Do you remember the prolonged battle over charter schools in Washington State? There were four referenda in the state, starting in the late 1990s, and the pro-charter forces lost the first three. On the fourth try, in 2012, Bill Gates and his friends bundled millions of dollars to buy the election. They outspent civil rights groups, PTAs, and teacher associations by a margin of 16 to 1. Sixteen to one!

And Gates and friends won the election by about 1% of the vote. Then the losing side appealed to the state courts to block charter funding, which would divert money from the state’s underfunded public schools. The State Supreme Court ruled that charter schools are not “common schools,” as defined in the state constitution, because their boards are not elected. Thus, charters are not eligible to take money from the public school, fund.

Gates and friends then waged a campaign to defeat the Supreme Court judges who ruled against them, but they were re-elected despite the money thrown into the coffers of the candidates who opposed them.

Gates then put pressure on the Legislature to fund his charters. After much lobbying, the Legislature gave lottery money to sustain the billionaire’s charters (surely, you don’t expect Bill Gates to fund them himself!)

Governor Jay Inslee decided bravely not to take a stand. He neither signed nor vetoed the law diverting lottery money to support charter schools, and the law was enacted.

Gates spent millions more encouraging charters to open.

(This story, with all the details, the data, and the footnotes, is included in my new book, SLAYING GOLIATH, which will be published on January 21, 2020.)

However, it turns out that there is not a lot of demand for charters. Three closed this year due to low enrollments, which made them financially unsound.

Just this week, another charter announced that it was closing, due to dwindling enrollments and staff flight.

The Charter was approved in 2018, opened in August 2019, and is now closing.

Ashé Preparatory Academy welcomed its inaugural class of 140 students in kindergarten, first, second and sixth grades when it opened in August. Within four years, the school hoped to grow to more than 400 studentsacross grades K-8.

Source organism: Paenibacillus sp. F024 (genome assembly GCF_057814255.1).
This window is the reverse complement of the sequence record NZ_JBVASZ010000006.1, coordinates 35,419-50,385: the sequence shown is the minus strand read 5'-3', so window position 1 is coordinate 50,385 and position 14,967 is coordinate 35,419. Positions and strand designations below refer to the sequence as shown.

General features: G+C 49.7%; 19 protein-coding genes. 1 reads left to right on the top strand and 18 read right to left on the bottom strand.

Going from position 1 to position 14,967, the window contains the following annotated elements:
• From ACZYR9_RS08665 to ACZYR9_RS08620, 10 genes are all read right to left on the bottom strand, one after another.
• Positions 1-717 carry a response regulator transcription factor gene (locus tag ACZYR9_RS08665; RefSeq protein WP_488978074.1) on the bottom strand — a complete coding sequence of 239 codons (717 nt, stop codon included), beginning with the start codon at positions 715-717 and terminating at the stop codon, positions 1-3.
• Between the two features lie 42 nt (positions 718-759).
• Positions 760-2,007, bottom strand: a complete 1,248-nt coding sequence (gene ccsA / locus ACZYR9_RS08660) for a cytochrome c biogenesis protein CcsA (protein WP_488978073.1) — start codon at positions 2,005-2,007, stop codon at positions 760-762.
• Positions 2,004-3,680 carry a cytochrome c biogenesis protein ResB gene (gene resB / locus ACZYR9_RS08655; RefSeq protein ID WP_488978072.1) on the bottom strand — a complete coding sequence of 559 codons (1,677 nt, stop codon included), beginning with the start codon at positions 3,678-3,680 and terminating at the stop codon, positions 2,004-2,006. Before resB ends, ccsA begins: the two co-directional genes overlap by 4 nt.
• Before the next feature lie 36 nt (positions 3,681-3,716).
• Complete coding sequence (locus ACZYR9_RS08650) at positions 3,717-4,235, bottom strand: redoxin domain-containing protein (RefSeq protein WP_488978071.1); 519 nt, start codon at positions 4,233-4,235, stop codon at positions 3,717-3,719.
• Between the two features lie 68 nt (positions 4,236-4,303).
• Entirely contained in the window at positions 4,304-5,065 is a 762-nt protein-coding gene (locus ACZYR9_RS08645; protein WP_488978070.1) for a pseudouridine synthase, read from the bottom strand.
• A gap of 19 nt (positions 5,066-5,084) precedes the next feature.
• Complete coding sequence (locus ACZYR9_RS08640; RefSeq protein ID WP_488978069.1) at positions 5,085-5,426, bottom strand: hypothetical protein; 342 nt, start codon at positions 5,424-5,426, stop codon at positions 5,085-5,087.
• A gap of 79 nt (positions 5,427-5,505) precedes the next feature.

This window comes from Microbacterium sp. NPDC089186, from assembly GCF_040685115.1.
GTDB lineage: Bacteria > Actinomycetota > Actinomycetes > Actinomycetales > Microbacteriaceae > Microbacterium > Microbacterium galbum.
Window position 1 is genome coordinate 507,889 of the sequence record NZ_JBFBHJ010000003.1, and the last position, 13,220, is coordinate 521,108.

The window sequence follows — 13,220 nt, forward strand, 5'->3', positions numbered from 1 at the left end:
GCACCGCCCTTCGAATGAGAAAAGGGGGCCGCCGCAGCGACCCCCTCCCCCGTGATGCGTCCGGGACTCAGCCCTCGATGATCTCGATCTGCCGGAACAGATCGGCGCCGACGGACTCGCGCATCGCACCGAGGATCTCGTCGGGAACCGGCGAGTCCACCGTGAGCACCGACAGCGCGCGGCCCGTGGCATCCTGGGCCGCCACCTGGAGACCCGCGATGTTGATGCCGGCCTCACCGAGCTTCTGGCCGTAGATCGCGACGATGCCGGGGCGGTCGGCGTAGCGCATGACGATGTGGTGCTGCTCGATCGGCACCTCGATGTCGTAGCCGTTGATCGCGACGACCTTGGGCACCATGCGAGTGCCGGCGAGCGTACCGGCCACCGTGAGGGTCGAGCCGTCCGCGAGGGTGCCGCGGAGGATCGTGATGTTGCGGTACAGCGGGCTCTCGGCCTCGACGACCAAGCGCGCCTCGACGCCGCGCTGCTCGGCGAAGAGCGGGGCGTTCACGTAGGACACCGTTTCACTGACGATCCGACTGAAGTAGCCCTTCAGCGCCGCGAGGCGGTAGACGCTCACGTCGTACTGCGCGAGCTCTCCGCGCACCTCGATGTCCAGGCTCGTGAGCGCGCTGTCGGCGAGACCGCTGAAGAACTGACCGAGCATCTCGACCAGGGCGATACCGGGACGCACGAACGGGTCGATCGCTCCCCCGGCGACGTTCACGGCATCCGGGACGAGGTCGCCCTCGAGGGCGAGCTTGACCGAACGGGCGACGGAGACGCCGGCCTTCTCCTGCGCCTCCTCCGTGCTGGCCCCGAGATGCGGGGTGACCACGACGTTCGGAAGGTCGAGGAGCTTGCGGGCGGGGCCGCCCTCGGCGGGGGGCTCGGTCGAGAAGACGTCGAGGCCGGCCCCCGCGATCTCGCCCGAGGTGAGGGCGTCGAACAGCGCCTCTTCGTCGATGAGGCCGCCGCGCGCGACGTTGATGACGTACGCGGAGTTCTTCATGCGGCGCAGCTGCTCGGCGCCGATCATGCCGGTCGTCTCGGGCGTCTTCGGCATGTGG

But within a month of opening, several staff quit or stopped showing up to work. And by Oct. 4, the day the school’s oversight board voted unanimously to close the school, enrollment had been sliced in half. Ashé’s last day of classes was Friday…

But this fall, the school’s ambitious mission was quickly overshadowed by practical problems in the classrooms. Ashé (pronounced ah-SHAY) relied on an “inclusive” classroom model, which means that students with special needs and those with advanced abilities worked alongside their peers. Teaching all levels of students can be tough for any teacher, Sullivan said, but this was particularly true for staff new to the profession.

About six of the school’s nine teachers and paraprofessionals were new, she said. In hindsight, she added, she should have hired a full-time instructional coach to aid junior staff members. The school’s principal and several staff could not be reached for comment.

On Sept. 24, the school’s oversight board held an emergency meeting after three staff resigned or stopped coming to work, meeting minutes suggest. One option the board discussed: Stop serving sixth graders.

The board convened again three days later; at that meeting, staff pleaded for more help. A first-grade teacher asked for more professional coaching, and a sixth-grade paraeducator remarked that similar calls by sixth-grade staff had gone unanswered.

Then more staff resigned and students left, too. By Oct. 1, just 90 students were enrolled, according to board-meeting minutes. And by Oct. 4, enrollment sank to 70 students.

Charter schools in Washington are publicly funded, but privately run. Sullivan said Ashé raised close to $1 million in grants and was also eligible for state funding based on the number of students enrolled. Because so many students left, the school was expected to run a $700,000 deficit this year.

The fledgling charter-school movement in Washington has grown in fits and starts. Nine are still operating, and several have plans to open over the next few years. This month, a state charter-schools nonprofit won nearly $20 million from the federal government to help new charters get off the ground. But three charters have closed this year — and with the closure of Ashé, charter-school advocates and officials say they intend to take a hard look at what went wrong.

Good old Betsy DeVos to the rescue, giving $20 million in federal funds to open new charters in a state where there is little demand for charters.

One other interesting side note: CREDO analyzed charter performance in Washington State based on three years of data and determined that there was no difference overall between charter schools and public schools.

The findings of this study show that on average, charter students in Washington State experience annual growth in reading and math that is on par with the educational gains of their matched peers who enroll in the traditional public schools (TPS) the charter school students would otherwise have attended.

Question: If both sectors get about the same results, why did Bill Gates spend millions of dollars to open a privately managed sector? Was it sheer vanity?